With the collapse of HMV we are seeing another high street retailer close its doors - sad news for their employees, but also sad for high streets around the country and for their former customers. We've seen a pattern of closures over the last few years, although some chains that have edged towards collapse have been saved at the last minute. The first part of this pattern is that gift vouchers and other forms of credit are halted, and shortly after, stores are closed, either selectively or wholesale.
Closure of so many retailers has left consumers with millions of pounds of worthless gift vouchers and gift cards. In these troubled times it really makes you think about the value of these lines of shop credit. The recent recsession has hit every retailer and it's almost impossible to predict who will go next. The worst part is that customers have loyally bought gift vouchers as a way of gifting money with the intention to buy something fun, so that the money doesn't just end up paying the bus fare or for a drink. However, these same customers would be heartbroken to learn that their gift was now worthless.
In hard times it really does beg the question as to whether you should gift vouchers or rather give money instead. While it may be considered vulgar to give money (who perpetuates that myth?!), at least money will keep its value, is universally accepted and immune to the collapse of individual stores.
If you want to gift money to your children, nephews, nieces or friends for their birthdays or other events, then consider carefully how safe that gift is. The store you have in mind may seem to be trading buoyantly but we tend to sit on gift vouchers...how will that store fare 6 months or a year from now? In this uncertain economic climate, perhaps it's time we saw a return to the traditional gifting of money. At least your hard earned cash won't be written off overnight at some time in the future...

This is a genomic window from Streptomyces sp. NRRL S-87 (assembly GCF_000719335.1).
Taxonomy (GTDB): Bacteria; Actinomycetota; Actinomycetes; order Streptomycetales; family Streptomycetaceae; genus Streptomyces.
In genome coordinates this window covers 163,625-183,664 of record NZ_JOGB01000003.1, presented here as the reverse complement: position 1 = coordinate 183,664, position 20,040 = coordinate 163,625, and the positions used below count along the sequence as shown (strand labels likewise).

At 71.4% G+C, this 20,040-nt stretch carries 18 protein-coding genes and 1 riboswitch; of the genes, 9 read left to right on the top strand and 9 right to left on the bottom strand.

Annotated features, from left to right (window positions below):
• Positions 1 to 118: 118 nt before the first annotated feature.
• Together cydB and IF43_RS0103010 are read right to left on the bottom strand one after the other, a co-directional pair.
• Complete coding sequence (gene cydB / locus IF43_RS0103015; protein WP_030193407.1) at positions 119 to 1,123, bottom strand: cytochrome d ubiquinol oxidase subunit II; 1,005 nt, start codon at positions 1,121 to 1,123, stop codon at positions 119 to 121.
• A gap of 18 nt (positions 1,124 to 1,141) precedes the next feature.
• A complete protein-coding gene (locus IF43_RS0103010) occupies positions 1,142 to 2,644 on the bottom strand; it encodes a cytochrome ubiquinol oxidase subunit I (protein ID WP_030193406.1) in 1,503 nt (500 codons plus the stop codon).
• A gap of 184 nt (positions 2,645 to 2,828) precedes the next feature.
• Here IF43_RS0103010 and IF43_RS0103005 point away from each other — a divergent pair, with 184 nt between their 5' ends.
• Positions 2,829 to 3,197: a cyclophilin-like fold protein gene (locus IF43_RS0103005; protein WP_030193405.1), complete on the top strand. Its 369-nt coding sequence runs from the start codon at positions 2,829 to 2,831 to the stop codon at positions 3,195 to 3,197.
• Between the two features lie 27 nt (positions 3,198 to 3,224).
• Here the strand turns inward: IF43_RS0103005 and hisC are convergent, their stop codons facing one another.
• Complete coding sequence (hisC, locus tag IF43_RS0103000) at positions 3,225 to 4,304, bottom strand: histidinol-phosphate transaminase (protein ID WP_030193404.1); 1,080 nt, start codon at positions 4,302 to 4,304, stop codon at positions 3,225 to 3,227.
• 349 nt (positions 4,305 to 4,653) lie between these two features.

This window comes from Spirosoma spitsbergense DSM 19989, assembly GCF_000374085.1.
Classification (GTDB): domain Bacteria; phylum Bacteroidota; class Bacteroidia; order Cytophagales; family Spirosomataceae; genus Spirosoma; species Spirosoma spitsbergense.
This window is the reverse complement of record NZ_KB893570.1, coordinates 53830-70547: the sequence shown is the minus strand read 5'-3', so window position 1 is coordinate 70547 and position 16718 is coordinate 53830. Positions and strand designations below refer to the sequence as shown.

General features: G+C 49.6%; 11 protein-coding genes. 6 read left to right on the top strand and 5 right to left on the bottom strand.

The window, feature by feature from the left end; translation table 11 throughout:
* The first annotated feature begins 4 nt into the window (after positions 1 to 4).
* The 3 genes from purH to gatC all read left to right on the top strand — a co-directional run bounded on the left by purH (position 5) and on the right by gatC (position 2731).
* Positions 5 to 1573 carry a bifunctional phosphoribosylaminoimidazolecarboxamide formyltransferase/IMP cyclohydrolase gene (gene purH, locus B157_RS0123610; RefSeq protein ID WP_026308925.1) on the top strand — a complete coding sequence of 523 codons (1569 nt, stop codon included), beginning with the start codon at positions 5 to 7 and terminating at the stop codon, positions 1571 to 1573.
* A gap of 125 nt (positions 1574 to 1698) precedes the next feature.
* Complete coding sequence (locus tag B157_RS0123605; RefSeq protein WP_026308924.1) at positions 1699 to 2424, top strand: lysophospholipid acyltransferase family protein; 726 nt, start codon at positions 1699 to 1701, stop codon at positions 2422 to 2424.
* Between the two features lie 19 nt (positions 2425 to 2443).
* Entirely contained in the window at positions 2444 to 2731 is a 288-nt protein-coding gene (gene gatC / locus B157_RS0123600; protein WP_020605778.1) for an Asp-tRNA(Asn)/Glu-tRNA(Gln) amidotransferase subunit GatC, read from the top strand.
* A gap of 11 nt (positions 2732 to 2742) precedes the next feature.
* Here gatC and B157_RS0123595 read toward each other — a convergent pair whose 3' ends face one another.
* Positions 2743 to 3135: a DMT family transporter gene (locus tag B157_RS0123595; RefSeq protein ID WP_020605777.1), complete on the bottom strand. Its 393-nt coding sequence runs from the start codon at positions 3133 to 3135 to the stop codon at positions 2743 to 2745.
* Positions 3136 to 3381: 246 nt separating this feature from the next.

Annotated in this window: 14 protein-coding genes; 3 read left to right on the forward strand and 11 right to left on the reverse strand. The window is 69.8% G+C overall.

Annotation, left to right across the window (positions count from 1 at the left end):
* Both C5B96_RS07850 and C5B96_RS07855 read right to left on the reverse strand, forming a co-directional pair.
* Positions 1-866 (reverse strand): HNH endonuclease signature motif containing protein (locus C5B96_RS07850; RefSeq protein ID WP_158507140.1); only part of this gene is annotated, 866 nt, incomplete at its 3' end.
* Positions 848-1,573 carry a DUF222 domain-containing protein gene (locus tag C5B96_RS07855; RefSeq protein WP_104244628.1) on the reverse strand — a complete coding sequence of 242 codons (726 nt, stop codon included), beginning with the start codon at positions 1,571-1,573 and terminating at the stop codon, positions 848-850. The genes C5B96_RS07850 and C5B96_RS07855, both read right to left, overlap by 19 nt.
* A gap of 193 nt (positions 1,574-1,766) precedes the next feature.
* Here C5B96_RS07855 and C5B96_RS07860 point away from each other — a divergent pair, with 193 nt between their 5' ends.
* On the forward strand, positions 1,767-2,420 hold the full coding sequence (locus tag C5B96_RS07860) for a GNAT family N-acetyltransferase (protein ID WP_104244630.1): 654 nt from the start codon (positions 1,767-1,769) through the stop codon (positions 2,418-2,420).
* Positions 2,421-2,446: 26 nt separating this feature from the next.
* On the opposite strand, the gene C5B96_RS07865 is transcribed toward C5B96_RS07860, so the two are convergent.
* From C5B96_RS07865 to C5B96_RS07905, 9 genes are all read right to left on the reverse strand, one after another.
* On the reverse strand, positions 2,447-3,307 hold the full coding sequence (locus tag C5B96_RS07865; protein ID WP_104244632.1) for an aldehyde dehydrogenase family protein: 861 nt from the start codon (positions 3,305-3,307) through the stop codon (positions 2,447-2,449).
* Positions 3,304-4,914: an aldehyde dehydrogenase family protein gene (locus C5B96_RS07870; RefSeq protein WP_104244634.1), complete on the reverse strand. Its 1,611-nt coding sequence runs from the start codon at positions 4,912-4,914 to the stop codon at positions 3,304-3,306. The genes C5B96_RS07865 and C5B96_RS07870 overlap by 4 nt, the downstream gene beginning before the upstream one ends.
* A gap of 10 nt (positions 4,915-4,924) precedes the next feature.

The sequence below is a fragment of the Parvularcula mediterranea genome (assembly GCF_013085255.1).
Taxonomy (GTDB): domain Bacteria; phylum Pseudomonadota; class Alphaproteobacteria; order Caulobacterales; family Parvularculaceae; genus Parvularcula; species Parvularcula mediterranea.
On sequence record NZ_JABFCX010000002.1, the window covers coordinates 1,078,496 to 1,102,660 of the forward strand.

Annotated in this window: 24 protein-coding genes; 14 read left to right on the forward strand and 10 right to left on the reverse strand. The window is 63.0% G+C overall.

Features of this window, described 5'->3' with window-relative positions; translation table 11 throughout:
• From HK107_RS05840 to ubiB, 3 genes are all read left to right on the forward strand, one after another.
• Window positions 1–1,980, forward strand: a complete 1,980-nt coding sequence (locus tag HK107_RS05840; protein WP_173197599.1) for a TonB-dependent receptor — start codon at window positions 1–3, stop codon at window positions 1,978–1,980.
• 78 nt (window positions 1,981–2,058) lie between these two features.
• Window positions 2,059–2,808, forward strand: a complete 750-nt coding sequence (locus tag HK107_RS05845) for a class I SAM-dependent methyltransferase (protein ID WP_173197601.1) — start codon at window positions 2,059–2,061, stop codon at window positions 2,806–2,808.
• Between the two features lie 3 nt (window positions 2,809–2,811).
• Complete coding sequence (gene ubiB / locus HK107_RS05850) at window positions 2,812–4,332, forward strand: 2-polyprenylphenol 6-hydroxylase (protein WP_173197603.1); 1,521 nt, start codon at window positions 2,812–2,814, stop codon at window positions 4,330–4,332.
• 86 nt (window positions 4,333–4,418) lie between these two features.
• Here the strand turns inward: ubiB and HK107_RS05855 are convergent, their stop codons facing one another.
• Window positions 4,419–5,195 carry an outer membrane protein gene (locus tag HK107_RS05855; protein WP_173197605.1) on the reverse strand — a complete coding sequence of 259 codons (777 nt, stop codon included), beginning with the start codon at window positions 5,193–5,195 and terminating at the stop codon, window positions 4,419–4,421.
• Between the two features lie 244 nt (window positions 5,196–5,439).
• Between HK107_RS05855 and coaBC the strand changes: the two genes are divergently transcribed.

Money games aimed at preschool children should teach them counting and to recognise coins rather than adding or subtracting which is probably still beyond their understanding. Keep a collection of coins to hand, especially lots of pennies which they can count on. Here are a few ideas for games using money:-
Memory Game: Take four coins of different denominations. Show your little one what coins they are and what value or number each is (eg. 1, 2, 5, 10). Take a sheet of paper and place a coin under each corner without them seeing. Ask where '1' is and allow them one peek under one corner. If they are right, they win the coin, if not they must replace the paper over the coin. Then ask for a different coin and repeat until they have found them all.
Pairs and Sorting: Take two coins each of a variety of denominations and lay them all out on a tray. Have your little one pair the coins together based on size and colour. Can they sort them into order, either by number if they are able, otherwise by size?
Heads and Tails: Take a handful of coins and explain the difference between 'heads' showing the queen, and 'tails', the other side. Say a pattern such as 'Heads, Heads, Tails' and have them line up three coins in the right way. Make the pattern longer and longer to see how many they can remember and line up in a row.
Number Hunt: Take a selection of coins that between them display all the numbers from 0 to 9, include the year they were minted for numbers that don't appear in the denominations. Lay them all out, start at '0' and have your little one find a zero. Then look for '1', '2' and so on, up to 9.
Coin Rubbing: Tape some coins to a piece of card, lay over a sheet of paper and colour over them with a wax crayon to create copies of the coins. If they struggle to keep the paper still whilst rubbing then tape the paper down too. See if you can spot different numbers and pictures as they appear through the paper.